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07 Mar 2017 18:04
Unjani Clinics are run by nurses, and they allow for the growth of women entrepreneurs. Photo courtesy Unjani Clinics
South Africa’s healthcare system is overburdened by the affliction of HIV, tuberculosis and non-communicable disease, as well as the fact that 84% of the population is dependent on a public sector system that is struggling to cope.
Private-public sector partnerships have helped to ease the load, building capacity and skills in communities with insufficient health resources. There is definite demand for affordable, community-based services.
Unjani Clinics, an initiative of Imperial Health Services from the multinational giant Imperial Holdings, is an enterprise development programme that provides primary healthcare to the underserved low-income sector that is employed but uninsured.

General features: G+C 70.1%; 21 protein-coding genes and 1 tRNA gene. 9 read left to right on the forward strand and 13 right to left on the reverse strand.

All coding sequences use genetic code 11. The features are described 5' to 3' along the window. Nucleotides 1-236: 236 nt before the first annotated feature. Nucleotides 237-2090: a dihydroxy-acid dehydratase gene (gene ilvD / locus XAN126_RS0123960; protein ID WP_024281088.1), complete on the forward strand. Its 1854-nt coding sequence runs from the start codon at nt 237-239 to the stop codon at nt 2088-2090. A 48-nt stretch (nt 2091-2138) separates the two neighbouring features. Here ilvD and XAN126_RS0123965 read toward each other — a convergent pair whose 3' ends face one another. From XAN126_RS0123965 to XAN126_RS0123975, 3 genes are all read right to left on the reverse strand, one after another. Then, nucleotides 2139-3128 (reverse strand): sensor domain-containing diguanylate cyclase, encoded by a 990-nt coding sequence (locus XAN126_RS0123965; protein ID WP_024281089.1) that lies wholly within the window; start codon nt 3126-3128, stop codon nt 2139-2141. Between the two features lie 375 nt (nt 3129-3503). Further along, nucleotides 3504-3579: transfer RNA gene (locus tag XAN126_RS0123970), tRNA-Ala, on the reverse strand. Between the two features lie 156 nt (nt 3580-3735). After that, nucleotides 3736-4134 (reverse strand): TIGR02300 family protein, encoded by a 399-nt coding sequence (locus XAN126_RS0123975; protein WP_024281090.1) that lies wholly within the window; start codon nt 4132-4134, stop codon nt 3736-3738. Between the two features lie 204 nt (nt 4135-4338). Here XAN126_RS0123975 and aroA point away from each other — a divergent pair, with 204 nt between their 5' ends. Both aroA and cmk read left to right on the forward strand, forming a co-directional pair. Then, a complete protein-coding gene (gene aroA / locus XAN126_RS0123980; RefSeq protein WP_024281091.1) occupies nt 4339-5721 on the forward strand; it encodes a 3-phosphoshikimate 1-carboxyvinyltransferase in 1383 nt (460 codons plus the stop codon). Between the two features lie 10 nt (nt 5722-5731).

A registered non-profit company, the clinics follow an innovative entrepreneurship model where nurses are provided with the skills and support they need to run the clinics as a business.
The clinics are 100% black women owned and nurse-led, and are all conveniently located.
“By providing patients with an alternative service delivery option, at an affordable price, we are not only empowering women and building small, sustainable businesses, but creating employment and creating capacity by relieving strain on the local government clinics,” says Unjani Clinics Network chief executive Lynda Toussaint.
Patients without medical aid can choose to use a free government clinic, or go to their local Unjani Clinic for an affordable consultation fee.
Toussaint says the numbers show patients have been “voting with their feet” — the 29 Unjani Clinics have seen more than 210 000 patients since January 2013.
“With our patient-centric focus, the Unjani Clinics provide a quality service and improve healthcare outcomes.”
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